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Get a Masters, skip the PhD

by Archives March 25, 2008

What can you do with a degree in political science? Last week, a group of professionals in the field gave Concordia students the rundown on the degree’s potential.
Invited to last Wednesday’s session were Elaine Depow, part-time professor at Concordia; and Darren Scott and Houman Kousha, policy analysts working for the federal government.
Depow voiced the fear and insecurity of many in the room. Depow said she had asked herself “What the heck am I supposed to do with this?” when she was studying for her Bachelor of Arts (BA).
Teaching is always an option, and it could be a good one said Depow, who considers it her “best gig yet.”
Scott and Kousha, who have Masters degrees in public policy and public administration, explained that government employment is a complex form of problem solving, because policy analysts must consider not only the best solution to any problem, and also the political implications to any decision.
They admitted a career in political science is an inherently unstable one, and is not for people who prefer regular employment over success.
Darren Scott suggested that students volunteer in order to build their CVs and find out what they are interested in. He said that in retrospect, he wish he had done so sooner.
“I used to go in [for interviews],” he quipped, and [employers] would ask ‘what is your volunteering experience?’ and I sat there with a blank look on my face, ‘What do you mean? They don’t pay!'”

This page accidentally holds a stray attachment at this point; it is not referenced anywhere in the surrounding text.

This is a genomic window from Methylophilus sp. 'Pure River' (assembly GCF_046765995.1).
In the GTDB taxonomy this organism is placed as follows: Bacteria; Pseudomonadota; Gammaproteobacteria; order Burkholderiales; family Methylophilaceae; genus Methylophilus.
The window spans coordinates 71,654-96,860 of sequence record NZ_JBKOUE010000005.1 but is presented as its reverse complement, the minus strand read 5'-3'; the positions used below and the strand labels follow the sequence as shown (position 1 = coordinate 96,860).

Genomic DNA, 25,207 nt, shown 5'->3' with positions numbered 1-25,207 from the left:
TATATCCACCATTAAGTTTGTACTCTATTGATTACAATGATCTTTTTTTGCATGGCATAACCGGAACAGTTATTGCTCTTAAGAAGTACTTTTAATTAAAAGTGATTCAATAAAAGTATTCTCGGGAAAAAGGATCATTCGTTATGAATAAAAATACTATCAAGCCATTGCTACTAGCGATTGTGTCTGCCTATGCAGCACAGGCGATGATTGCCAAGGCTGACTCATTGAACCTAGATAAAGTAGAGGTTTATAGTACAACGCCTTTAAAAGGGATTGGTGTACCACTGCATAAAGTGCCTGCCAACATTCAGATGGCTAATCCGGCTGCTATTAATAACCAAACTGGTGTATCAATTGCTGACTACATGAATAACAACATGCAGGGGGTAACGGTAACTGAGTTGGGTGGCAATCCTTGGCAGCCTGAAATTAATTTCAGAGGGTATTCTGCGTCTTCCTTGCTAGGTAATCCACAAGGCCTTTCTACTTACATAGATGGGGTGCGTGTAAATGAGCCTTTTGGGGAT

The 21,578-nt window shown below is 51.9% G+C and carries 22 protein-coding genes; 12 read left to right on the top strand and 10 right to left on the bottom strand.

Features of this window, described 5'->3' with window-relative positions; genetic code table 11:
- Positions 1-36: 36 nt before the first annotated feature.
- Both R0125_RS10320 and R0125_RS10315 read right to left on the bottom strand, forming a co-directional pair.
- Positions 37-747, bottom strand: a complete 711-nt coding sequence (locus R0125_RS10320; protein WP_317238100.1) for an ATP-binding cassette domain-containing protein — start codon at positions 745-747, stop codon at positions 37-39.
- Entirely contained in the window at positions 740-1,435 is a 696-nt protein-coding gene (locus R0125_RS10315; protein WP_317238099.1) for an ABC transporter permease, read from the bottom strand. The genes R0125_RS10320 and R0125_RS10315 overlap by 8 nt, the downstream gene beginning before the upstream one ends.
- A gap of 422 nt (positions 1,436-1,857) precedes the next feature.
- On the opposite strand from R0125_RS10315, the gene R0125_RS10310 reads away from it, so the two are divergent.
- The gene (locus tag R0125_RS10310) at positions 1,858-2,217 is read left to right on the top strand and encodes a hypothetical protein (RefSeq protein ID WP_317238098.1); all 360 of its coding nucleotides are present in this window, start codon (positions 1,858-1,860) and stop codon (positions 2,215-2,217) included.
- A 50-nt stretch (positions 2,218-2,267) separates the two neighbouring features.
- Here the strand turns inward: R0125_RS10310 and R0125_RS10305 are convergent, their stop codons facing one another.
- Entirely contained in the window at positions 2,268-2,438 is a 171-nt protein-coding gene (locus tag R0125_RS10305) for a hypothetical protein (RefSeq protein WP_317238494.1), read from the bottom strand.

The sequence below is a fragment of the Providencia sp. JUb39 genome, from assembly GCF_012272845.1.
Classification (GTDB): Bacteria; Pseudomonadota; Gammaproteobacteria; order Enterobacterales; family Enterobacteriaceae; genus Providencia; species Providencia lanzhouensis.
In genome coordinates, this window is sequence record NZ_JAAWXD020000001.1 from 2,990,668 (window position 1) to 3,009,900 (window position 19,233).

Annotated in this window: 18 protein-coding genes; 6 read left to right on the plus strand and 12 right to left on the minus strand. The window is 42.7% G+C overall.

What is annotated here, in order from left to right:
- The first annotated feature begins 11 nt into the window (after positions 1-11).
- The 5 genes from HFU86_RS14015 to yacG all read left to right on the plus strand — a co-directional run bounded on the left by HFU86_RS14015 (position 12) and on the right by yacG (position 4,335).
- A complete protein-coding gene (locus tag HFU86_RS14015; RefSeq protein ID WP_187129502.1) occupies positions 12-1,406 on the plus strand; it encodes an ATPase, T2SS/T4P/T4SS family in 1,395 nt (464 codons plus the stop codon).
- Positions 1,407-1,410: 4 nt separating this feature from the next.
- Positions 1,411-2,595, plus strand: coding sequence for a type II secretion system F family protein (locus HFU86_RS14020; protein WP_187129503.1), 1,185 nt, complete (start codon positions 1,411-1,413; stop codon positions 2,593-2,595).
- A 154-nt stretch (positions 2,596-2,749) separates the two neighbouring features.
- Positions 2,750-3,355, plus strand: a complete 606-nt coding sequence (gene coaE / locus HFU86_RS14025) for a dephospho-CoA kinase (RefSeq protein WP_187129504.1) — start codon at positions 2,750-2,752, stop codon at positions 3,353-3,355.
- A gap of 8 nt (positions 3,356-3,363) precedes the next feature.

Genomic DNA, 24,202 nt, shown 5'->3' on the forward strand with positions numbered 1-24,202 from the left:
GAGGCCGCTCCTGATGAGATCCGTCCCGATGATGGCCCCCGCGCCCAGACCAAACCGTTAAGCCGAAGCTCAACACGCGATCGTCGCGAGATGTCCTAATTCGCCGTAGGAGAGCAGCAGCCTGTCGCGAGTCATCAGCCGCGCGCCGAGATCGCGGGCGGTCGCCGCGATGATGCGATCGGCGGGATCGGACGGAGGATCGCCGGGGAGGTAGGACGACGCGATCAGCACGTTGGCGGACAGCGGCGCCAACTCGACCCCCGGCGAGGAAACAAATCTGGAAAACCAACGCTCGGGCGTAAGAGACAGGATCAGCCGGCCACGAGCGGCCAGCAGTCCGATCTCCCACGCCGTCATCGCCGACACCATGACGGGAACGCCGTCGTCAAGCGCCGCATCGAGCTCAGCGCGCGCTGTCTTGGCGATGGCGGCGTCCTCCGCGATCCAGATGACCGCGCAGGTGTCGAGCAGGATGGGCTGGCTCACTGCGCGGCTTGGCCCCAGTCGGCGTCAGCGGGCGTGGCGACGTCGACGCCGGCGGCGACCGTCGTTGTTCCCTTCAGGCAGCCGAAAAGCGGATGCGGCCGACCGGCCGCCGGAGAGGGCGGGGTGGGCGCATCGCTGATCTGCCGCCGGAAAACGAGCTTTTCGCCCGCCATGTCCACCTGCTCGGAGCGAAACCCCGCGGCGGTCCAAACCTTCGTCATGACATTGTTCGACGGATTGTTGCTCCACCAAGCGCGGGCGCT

Richard McConomy is a Concordia alumnus from 1966 and was the first president of the Political Science Students’ Association. Now an attorney and mediator at McConomy Navey Green, he reminded the crowd of about 60 not to let whatever work path they choose to interfere with their private life.
“Family is more important than any money you’re going to make,” he said. “I’m sick of having lawyers in my waiting room, waiting to get divorced,” he said.
“I learned a lot,” Alexander Shaulov, a political science student with a strong interest in law, said. “I like how he presented the idea of a law school at Concordia.”
The speakers suggested doing a Masters degree. “I needed to broaden my horizons,” Scott said of why he did his.
“To be successful, a BA is a good start,” Julian Schofield, the program’s undergraduate director, said. “The next level means the big bucks!”
“This was a reality check,” Sara-Eve Leblond, a student present at the meeting, said. “[The advice they gave] was really helpful.”
Schofield closed the panel discussion with some suggestions of his own.
“I would recommend not doing a PhD, because it means you’re effectively unemployed.”
Schofield reminded students not to be in a rush to graduate. He said making “aggressive contact” with professors involved in the field of interest is a good way to build a network, but cautioned that only five to 10 per cent of political science graduates end up being actively involved in political parties. He said a large number of graduates choose to work for NGOs or work abroad, while many choose to work in policy analysis, and those with an interest in statistics often end up working in polling firms.
Many of the political science students present at the two-hour meeting noted they were unsure where their university degrees would take them.
“I didn’t know what I was doing in political science,” said student Zeina Haddad. “Now I’m glad I came, a lot of the questions asked, that’s what I was wondering myself.”
Students still unsure about which career path to choose can consult with Concordia’s Career and Placement Services at http://caps.concordia.ca/.

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